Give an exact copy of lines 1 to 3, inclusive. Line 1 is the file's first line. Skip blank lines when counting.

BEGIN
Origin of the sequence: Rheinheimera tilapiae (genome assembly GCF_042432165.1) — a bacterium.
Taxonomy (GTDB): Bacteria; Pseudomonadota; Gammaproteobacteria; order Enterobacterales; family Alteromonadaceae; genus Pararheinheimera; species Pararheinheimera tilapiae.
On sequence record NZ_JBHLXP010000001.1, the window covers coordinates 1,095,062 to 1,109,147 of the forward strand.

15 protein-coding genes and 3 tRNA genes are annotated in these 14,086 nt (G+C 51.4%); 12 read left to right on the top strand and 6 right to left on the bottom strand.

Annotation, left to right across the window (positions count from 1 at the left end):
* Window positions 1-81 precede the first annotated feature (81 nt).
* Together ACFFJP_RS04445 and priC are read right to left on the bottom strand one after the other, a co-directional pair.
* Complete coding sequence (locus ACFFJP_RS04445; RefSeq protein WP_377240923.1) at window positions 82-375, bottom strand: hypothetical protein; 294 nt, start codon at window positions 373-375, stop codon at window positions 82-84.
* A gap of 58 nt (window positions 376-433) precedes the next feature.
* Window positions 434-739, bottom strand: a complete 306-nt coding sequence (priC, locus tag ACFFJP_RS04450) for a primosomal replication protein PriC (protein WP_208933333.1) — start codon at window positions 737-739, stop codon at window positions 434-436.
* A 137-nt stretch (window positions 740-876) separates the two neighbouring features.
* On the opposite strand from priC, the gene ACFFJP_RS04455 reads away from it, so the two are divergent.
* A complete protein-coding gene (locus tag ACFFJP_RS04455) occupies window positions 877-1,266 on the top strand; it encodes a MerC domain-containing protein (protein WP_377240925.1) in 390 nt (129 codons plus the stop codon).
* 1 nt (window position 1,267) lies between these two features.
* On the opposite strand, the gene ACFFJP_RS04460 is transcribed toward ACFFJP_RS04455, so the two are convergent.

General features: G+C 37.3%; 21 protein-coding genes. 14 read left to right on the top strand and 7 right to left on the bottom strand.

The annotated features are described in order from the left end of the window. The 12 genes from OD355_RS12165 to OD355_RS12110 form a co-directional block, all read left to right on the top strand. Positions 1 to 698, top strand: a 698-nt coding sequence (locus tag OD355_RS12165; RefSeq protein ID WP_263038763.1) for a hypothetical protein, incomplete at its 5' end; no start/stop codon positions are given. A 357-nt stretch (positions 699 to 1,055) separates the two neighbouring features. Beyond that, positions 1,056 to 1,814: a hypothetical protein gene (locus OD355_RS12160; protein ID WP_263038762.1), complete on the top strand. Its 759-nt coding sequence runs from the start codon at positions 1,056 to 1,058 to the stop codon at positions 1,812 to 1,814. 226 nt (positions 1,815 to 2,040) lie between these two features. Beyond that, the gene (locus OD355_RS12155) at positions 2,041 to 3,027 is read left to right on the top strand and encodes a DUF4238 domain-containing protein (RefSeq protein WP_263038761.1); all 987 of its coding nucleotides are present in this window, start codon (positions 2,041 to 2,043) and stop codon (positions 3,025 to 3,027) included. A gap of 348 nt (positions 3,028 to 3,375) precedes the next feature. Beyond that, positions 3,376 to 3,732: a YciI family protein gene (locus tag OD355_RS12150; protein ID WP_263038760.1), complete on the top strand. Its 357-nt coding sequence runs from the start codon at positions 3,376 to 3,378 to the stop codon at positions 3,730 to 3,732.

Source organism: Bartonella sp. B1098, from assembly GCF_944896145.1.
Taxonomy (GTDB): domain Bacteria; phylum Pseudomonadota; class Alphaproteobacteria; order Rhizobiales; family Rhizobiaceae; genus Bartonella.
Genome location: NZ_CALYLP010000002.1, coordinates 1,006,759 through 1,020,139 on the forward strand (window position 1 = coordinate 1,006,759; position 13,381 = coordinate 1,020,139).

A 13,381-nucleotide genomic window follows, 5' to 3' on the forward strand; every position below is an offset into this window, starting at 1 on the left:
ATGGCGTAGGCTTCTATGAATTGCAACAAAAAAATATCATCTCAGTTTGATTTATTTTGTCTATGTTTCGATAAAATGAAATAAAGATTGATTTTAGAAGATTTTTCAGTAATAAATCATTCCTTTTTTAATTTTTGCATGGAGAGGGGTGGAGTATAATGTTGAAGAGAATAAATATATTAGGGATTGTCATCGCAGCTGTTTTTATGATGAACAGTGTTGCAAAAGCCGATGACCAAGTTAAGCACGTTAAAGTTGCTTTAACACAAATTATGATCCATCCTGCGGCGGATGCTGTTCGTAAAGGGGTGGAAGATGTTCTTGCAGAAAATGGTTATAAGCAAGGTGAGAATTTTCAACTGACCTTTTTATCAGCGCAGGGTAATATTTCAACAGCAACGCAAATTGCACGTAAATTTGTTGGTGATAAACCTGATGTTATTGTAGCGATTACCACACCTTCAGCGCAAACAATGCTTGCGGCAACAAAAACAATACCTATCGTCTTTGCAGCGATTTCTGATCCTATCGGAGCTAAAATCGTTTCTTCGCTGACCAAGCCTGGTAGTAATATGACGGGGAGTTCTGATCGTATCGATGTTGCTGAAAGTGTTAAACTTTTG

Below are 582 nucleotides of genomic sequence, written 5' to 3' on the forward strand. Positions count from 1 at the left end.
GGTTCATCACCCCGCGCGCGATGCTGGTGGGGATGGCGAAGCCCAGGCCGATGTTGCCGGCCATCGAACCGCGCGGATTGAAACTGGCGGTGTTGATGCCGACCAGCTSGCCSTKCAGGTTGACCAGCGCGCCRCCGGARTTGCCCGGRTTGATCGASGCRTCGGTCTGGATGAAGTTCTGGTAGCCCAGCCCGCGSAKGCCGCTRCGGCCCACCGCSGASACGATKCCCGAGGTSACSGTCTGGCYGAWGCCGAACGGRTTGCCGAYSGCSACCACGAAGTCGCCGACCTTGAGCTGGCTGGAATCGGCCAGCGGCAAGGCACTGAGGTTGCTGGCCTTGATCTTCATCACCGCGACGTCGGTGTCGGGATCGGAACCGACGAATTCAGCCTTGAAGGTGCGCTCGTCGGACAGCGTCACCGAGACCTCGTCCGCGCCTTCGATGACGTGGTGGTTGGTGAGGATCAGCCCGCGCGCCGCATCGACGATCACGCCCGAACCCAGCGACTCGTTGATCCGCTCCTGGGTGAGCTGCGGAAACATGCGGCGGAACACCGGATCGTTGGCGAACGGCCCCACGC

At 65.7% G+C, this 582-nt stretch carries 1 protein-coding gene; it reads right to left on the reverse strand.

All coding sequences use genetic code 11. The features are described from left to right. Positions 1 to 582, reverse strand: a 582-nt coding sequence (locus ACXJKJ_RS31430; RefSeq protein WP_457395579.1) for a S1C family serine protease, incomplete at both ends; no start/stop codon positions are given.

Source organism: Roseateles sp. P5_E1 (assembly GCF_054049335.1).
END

Origin of the sequence: Rheinheimera tilapiae (genome assembly GCF_042432165.1) — a bacterium.
Taxonomy (GTDB): Bacteria; Pseudomonadota; Gammaproteobacteria; order Enterobacterales; family Alteromonadaceae; genus Pararheinheimera; species Pararheinheimera tilapiae.
On sequence record NZ_JBHLXP010000001.1, the window covers coordinates 1,095,062 to 1,109,147 of the forward strand.